Our national parks were set aside to protect nature from the negative impacts modern lifestyles have on what remains of the natural world, in perpetuity.
Yet the little that remains is still under threat – and it’s happening worldwide.
National park managers are expected to bend to proposals for tourism development. At the same time, park managers in the US are trying to wind back earlier tourism infrastructure that is proving to be a management nightmare.
This tug of war is happening on top of other pressures on parks: invasive pests and weeds, increased bushfires and climate change impacts, and rapidly growing visitor numbers.
Victoria’s National Parks Act 1975 makes it clear that our national and state parks are primarily there for the protection of Victoria’s native plants and animals, and the habitats that support them. Landscape features and cultural features, including Traditional Owner cultural heritage, are given protection as well as opportunities for scientific study. Parks are also there for the enjoyment of visitors, as long as visitor activities are compatible with the primary objectives of park management.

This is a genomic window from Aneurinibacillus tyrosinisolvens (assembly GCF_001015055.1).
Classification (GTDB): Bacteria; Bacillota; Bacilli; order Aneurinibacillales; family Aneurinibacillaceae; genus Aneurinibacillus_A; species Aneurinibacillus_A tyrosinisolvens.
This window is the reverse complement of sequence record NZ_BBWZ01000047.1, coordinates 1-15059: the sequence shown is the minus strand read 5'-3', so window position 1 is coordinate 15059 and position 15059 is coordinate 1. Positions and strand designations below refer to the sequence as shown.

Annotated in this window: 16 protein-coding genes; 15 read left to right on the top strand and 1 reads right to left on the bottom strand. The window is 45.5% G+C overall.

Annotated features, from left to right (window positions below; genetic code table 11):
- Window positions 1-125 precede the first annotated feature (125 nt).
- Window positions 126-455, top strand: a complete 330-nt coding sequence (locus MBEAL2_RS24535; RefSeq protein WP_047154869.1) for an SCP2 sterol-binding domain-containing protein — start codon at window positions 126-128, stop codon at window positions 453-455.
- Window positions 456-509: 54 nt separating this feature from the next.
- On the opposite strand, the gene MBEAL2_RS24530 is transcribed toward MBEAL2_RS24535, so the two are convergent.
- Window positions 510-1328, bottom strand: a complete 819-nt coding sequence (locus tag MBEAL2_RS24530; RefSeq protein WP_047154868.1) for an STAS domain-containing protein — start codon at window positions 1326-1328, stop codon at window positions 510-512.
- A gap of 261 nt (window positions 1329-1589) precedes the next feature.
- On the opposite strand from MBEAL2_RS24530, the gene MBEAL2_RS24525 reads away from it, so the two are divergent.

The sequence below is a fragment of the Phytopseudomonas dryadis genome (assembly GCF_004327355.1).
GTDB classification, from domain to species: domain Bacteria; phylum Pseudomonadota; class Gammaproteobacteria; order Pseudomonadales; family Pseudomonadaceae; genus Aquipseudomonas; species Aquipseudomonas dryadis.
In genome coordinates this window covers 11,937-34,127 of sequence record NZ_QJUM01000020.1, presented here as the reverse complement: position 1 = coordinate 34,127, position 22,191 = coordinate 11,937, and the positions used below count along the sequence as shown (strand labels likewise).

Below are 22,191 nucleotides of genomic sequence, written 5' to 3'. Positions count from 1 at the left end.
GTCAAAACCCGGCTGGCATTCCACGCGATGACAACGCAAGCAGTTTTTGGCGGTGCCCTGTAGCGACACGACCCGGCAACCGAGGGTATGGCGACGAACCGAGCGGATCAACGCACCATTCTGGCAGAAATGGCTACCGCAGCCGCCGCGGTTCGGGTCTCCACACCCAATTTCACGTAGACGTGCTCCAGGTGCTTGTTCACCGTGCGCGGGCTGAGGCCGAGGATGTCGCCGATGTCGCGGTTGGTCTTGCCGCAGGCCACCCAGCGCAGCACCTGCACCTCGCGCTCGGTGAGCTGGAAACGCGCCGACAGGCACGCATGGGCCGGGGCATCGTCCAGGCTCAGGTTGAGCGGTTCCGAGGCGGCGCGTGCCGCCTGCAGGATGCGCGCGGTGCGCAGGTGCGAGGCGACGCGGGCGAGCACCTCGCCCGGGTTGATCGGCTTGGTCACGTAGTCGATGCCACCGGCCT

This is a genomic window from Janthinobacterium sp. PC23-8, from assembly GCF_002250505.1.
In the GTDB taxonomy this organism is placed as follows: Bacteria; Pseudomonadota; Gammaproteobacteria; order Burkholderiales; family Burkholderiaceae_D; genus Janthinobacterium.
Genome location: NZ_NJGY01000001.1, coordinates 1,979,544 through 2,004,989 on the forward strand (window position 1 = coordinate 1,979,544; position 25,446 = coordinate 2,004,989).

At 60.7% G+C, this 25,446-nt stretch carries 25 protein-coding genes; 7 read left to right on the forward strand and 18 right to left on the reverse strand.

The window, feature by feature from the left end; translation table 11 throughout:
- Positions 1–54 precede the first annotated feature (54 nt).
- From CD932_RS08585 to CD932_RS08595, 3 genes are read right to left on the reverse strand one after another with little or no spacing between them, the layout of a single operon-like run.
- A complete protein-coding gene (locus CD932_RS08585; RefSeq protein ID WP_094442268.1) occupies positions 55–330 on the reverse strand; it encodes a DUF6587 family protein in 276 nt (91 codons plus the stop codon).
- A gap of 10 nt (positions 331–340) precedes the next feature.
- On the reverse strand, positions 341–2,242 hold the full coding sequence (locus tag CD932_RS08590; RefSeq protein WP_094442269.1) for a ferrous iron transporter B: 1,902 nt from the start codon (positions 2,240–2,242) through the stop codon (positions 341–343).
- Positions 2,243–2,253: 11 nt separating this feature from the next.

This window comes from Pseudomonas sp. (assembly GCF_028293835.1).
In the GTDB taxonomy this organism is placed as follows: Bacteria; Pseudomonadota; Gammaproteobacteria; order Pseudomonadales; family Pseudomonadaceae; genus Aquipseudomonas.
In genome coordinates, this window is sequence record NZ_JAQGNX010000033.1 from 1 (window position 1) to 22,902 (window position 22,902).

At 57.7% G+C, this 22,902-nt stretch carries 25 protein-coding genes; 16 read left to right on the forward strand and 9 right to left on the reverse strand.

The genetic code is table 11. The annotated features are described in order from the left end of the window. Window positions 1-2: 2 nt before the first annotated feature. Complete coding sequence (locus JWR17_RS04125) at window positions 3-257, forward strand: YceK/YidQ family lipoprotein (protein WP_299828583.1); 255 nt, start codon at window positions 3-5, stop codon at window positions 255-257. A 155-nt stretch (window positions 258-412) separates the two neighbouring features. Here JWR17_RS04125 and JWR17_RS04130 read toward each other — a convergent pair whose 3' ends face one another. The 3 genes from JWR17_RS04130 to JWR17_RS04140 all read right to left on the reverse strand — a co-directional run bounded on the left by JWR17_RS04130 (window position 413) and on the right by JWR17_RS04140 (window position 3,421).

Victoria’s national and state parks, and many other reserves, are (or should be!) managed subject to a detailed park management plan. That plan sets out how the objectives of park legislation are met: how native species will be protected, how threats such as feral animals and weeds are managed, and how visitor access is organised so that visitors have a great experience but impacts are avoided or minimised. Increasingly, park plans are developed jointly between the Victorian government and recognised Traditional Owners. Park plans generally last for around 15 years, after which they are revised. The general public can have input into a new or revised plan at the draft plan stage.